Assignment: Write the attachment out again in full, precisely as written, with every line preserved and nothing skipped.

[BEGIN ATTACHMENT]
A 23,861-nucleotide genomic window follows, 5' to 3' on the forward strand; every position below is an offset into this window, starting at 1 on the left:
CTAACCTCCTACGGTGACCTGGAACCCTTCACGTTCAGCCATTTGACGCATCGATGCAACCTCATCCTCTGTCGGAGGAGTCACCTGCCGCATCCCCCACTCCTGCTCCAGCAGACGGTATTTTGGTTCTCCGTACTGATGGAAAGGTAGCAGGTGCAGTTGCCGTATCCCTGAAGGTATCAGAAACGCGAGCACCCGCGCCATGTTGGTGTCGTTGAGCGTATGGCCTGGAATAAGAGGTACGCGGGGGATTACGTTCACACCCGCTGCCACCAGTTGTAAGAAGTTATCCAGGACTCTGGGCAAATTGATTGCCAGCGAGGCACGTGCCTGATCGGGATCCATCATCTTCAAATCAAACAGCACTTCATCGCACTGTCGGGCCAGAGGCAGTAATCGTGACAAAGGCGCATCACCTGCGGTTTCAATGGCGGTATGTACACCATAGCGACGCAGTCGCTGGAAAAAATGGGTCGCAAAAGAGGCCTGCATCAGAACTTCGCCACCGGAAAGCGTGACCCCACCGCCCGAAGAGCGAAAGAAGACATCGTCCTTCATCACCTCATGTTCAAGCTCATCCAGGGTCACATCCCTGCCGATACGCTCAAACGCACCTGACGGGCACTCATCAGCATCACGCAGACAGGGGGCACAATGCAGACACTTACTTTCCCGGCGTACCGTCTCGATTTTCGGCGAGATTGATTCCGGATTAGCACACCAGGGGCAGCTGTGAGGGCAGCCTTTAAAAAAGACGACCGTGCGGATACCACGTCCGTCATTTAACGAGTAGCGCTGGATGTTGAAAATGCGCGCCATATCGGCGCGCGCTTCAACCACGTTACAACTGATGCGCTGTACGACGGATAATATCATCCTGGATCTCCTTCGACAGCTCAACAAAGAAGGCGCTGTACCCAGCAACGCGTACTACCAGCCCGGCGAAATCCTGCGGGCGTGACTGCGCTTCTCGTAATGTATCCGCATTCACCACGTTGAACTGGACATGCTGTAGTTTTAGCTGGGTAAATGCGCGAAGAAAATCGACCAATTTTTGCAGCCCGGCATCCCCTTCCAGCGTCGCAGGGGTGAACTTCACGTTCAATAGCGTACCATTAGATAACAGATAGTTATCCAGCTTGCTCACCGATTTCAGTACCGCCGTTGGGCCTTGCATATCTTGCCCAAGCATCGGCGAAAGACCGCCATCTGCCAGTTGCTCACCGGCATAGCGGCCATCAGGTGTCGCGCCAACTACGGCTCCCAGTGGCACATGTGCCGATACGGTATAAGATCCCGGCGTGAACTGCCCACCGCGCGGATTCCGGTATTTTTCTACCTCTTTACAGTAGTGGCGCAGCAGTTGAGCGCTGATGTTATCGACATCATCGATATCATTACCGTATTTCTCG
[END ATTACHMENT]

A 23,861-nucleotide genomic window follows, 5' to 3' on the forward strand; every position below is an offset into this window, starting at 1 on the left:
CTAACCTCCTACGGTGACCTGGAACCCTTCACGTTCAGCCATTTGACGCATCGATGCAACCTCATCCTCTGTCGGAGGAGTCACCTGCCGCATCCCCCACTCCTGCTCCAGCAGACGGTATTTTGGTTCTCCGTACTGATGGAAAGGTAGCAGGTGCAGTTGCCGTATCCCTGAAGGTATCAGAAACGCGAGCACCCGCGCCATGTTGGTGTCGTTGAGCGTATGGCCTGGAATAAGAGGTACGCGGGGGATTACGTTCACACCCGCTGCCACCAGTTGTAAGAAGTTATCCAGGACTCTGGGCAAATTGATTGCCAGCGAGGCACGTGCCTGATCGGGATCCATCATCTTCAAATCAAACAGCACTTCATCGCACTGTCGGGCCAGAGGCAGTAATCGTGACAAAGGCGCATCACCTGCGGTTTCAATGGCGGTATGTACACCATAGCGACGCAGTCGCTGGAAAAAATGGGTCGCAAAAGAGGCCTGCATCAGAACTTCGCCACCGGAAAGCGTGACCCCACCGCCCGAAGAGCGAAAGAAGACATCGTCCTTCATCACCTCATGTTCAAGCTCATCCAGGGTCACATCCCTGCCGATACGCTCAAACGCACCTGACGGGCACTCATCAGCATCACGCAGACAGGGGGCACAATGCAGACACTTACTTTCCCGGCGTACCGTCTCGATTTTCGGCGAGATTGATTCCGGATTAGCACACCAGGGGCAGCTGTGAGGGCAGCCTTTAAAAAAGACGACCGTGCGGATACCACGTCCGTCATTTAACGAGTAGCGCTGGATGTTGAAAATGCGCGCCATATCGGCGCGCGCTTCAACCACGTTACAACTGATGCGCTGTACGACGGATAATATCATCCTGGATCTCCTTCGACAGCTCAACAAAGAAGGCGCTGTACCCAGCAACGCGTACTACCAGCCCGGCGAAATCCTGCGGGCGTGACTGCGCTTCTCGTAATGTATCCGCATTCACCACGTTGAACTGGACATGCTGTAGTTTTAGCTGGGTAAATGCGCGAAGAAAATCGACCAATTTTTGCAGCCCGGCATCCCCTTCCAGCGTCGCAGGGGTGAACTTCACGTTCAATAGCGTACCATTAGATAACAGATAGTTATCCAGCTTGCTCACCGATTTCAGTACCGCCGTTGGGCCTTGCATATCTTGCCCAAGCATCGGCGAAAGACCGCCATCTGCCAGTTGCTCACCGGCATAGCGGCCATCAGGTGTCGCGCCAACTACGGCTCCCAGTGGCACATGTGCCGATACGGTATAAGATCCCGGCGTGAACTGCCCACCGCGCGGATTCCGGTATTTTTCTACCTCTTTACAGTAGTGGCGCAGCAGTTGAGCGCTGATGTTATCGACATCATCGATATCATTACCGTATTTCTCG